Step 2: Materials Needed

The materials required for this project are commonly available and costs under 30$ :

  • 1" x 4" Pine Wood Plank - of length50 cm
  • 2mm Acrylic Sheet - of dimensions60 cm by 30 cm
  • PLA Filament - ideally black in colour for the effect
  • LED Strips x 8 - of length 20 cm
  • 1/2" Wood Screws x 10
  • DC barrel jack
  • 12V Power Supply

Step 3: 3D Printing and Laser Cutting

A laser cutter and 3D printer were used to build the custom parts of the galaxy mood lamp. The laser cutting files and stls can be found attached below. Make sure to use 2mm acrylic for the laser-cut pieces, anything thicker will not fit into the guides and anything thinner will be too loose. The 3D printed parts were printed at 40% infill with 3 perimeters. Our printer was not big enough to print the entire guide in one go, which is why we split the guide down the middle and printed it in two parts. Stls of both versions are available. If one can get there hands on 2mm polycarbonate we would recommend using that for the front and back panels due to its flexibility. As we had acrylic we needed to heat bend the panels to the right curvature, which worked well though it was just an added trickier process that can be avoided.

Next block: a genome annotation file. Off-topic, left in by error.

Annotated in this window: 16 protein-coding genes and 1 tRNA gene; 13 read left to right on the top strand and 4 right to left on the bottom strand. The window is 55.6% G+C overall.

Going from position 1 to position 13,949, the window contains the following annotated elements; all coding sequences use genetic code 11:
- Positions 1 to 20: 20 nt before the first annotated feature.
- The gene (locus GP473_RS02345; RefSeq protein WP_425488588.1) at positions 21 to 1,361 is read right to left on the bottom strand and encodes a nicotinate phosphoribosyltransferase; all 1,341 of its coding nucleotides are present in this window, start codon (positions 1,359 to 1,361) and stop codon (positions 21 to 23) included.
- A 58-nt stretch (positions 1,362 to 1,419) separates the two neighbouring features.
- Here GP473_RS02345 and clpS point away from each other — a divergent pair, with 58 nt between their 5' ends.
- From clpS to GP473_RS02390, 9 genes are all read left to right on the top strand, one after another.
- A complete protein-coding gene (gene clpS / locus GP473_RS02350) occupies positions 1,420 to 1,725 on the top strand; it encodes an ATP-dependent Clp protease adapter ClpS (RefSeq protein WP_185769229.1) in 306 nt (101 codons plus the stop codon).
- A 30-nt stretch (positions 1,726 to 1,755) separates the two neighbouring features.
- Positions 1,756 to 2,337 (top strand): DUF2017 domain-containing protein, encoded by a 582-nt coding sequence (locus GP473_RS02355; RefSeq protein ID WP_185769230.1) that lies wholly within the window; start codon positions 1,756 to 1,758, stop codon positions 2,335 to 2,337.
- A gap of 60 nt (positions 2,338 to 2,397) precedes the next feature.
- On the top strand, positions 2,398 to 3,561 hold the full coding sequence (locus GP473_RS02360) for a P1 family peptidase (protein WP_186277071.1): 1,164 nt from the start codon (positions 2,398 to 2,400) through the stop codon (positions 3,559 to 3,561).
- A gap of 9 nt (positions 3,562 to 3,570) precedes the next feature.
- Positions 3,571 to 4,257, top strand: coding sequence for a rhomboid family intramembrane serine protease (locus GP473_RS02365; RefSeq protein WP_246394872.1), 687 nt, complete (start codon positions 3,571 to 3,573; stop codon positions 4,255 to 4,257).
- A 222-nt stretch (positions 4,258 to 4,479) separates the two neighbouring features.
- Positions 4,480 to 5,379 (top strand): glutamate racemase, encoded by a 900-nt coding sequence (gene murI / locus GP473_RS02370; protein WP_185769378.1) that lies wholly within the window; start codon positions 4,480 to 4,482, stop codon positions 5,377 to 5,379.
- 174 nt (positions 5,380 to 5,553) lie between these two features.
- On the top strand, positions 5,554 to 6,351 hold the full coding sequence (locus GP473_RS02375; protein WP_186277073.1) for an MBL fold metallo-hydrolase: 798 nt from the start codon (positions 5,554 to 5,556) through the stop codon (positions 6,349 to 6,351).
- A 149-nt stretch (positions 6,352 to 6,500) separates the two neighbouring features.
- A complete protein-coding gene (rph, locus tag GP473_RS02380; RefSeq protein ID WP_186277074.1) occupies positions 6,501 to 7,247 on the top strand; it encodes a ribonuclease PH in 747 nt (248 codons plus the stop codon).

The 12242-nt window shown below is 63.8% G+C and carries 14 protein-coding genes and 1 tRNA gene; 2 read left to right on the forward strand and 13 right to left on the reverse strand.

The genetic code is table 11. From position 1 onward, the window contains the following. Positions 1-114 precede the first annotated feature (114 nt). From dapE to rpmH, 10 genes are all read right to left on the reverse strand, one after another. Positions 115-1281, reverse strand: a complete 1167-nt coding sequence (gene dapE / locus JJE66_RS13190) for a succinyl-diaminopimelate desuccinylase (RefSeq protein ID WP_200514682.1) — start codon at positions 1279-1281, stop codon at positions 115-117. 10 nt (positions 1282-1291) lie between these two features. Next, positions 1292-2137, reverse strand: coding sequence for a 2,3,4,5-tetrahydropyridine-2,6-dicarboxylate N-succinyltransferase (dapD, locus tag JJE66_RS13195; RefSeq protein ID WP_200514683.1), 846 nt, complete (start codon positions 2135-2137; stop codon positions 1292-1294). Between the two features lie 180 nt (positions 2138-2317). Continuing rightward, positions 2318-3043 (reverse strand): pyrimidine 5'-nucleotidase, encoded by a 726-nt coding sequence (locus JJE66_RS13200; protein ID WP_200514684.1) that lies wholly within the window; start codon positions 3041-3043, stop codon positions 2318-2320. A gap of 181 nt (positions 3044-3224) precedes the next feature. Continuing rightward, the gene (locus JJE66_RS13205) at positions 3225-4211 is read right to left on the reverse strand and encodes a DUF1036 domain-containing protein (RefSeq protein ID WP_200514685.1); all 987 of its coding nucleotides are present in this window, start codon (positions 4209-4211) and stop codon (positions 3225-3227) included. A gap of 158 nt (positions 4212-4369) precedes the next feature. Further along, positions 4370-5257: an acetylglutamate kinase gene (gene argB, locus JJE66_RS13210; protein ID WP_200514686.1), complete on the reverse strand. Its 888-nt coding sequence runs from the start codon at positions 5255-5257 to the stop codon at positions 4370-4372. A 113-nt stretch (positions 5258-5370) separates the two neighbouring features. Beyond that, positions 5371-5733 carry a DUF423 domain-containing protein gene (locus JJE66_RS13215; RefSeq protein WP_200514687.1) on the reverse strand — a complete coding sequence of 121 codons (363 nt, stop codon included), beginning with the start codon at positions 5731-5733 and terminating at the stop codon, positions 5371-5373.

Laser-cut parts:

  • Front Panel
  • Back Panel
  • Side Panel (left)
  • Side Panel (right)
  • Top Panel

3D printed parts:

  • Guide Front Left
  • Guide Front Right
  • Guide Back Left
  • Guide Back Right
  • Leg Left